would be much killing, and much eating left for those of a lean

stomach. It might be that some of the Dogs would die of toil, and we

were that hungry, that starved, that even a Huskie would be sweet


"As you know, Comrades, there is no timber grows in all that land

beyond the Big Lake, so the Man carried a little wood in the Dog Sled

to make hot his drinking----"

"Tea," suggested Sa'-zada.

"Day after day he tramped to the North, not seeing anything to kill;

and all the time we were getting hungrier and leaner of stomach. At

night we would come close to the little tepee wherein the Hunter slept,

and I fear that something would have happened to him if it had not been

for the wisdom of our Leader, Black Wolf.

"'Wait, Pack Comrades,' he would say, 'there will surely be a kill of

many Musk-Ox. I know the way of the White Men--they come here but for

the shedding of blood.'

"But one night, being close to the edge of starvation, seeing one of

the Huskies come forth from the tepee, not knowing what I did--Ghur-rh!

I had him by the throat. Even now as I remember it, perhaps it was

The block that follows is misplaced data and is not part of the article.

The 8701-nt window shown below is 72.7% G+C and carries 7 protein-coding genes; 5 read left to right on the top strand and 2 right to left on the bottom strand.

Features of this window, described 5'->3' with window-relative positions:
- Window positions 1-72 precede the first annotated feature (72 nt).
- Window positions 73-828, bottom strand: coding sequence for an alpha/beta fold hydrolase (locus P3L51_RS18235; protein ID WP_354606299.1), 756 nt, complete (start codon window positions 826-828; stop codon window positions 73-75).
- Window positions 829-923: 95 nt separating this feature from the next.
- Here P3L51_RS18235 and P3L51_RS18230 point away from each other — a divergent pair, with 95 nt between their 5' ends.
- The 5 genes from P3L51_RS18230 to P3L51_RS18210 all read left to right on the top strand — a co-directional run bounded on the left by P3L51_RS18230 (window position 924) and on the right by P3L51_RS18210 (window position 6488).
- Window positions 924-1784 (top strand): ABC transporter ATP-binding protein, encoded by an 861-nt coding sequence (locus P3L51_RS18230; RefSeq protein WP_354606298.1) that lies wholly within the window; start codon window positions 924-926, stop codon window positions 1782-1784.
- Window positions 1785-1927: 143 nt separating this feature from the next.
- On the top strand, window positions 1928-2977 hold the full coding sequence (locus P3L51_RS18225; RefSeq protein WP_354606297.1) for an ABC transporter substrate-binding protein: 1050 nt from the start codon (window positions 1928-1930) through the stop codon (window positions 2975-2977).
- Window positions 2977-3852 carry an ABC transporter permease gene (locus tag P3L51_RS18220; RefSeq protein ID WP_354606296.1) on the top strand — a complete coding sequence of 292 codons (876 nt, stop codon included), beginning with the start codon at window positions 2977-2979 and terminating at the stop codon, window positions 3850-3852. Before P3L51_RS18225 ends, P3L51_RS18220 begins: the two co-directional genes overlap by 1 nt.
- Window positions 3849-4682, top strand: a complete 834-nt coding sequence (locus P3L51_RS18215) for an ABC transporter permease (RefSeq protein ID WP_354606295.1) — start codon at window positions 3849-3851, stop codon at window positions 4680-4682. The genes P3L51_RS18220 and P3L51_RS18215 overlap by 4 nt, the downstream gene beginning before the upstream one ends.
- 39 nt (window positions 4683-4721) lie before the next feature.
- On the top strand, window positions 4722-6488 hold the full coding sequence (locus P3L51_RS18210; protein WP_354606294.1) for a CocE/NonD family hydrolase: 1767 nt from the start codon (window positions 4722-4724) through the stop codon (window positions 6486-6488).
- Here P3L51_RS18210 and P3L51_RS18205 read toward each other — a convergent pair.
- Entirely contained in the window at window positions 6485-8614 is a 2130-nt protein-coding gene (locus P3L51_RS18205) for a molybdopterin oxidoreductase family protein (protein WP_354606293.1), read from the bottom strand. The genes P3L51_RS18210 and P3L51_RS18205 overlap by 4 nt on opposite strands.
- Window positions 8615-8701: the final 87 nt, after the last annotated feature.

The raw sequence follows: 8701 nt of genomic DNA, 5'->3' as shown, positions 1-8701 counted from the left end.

another of the Pack that put his strong jaws on the Dog's gullet--yes,

I think it was another.

"'Ki, yi-i-i-i! E-e-eh!' he whined.

"'Buh!' loud the Firestick barked as the White Man smote at the Pack

with it.

"After a manner there was some eating that night, what with the Huskie

and three of our kind the Man slew with the Firestick."

"Cannibal!" exclaimed Magh in disgust.

"It was to save our lives," exclaimed Oohoo. "At last the White Man

came to a herd of Musk-Ox; but what think you of the temper Black Wolf

had when he saw that the Men-kind were not for making a big Kill at

all; just the matter of a Head or two to take back with them."

"Queer taste, sure enough," cried Cockatoo. "Now, if it had been a head

with a crest like mine----"

"Or even if it had been Magh's head," insinuated Pardus.

"Eu-wh, eu-u-u-h! to think that a Pack of famished Wolves had trailed

so far through the snow, holding back from a Kill of the Men-kind, and

to get--nothing! True, the Men killed for their own eating and the

Dogs', but what was that to a whole Pack? Buh-h-h! even now it makes me

laugh when I think of the manner we tore down the tepee one night, for

the Men had taken the eating inside to keep it from us.

"After that, having learned wisdom, they killed one of these fat

creatures for us each day. Ghurrh! but a bite!

"And from listening beside the tepee at night, I learned that the

Redmen were angry because of the Head-taking. These Forest-Dwellers

think, Comrades, that if they sell or give away the head of a Kill all

their strength in the hunt will depart."

"It's a wondrous good thing to believe, too," declared Coyote. "Many an

honest meal I've come by when I was woefully hungry through the matter

of a head stuck on a pole, or stump, as a gift to Matchi-Manitou. I

remember one particularly fat head of Muskwa--I mean--but you were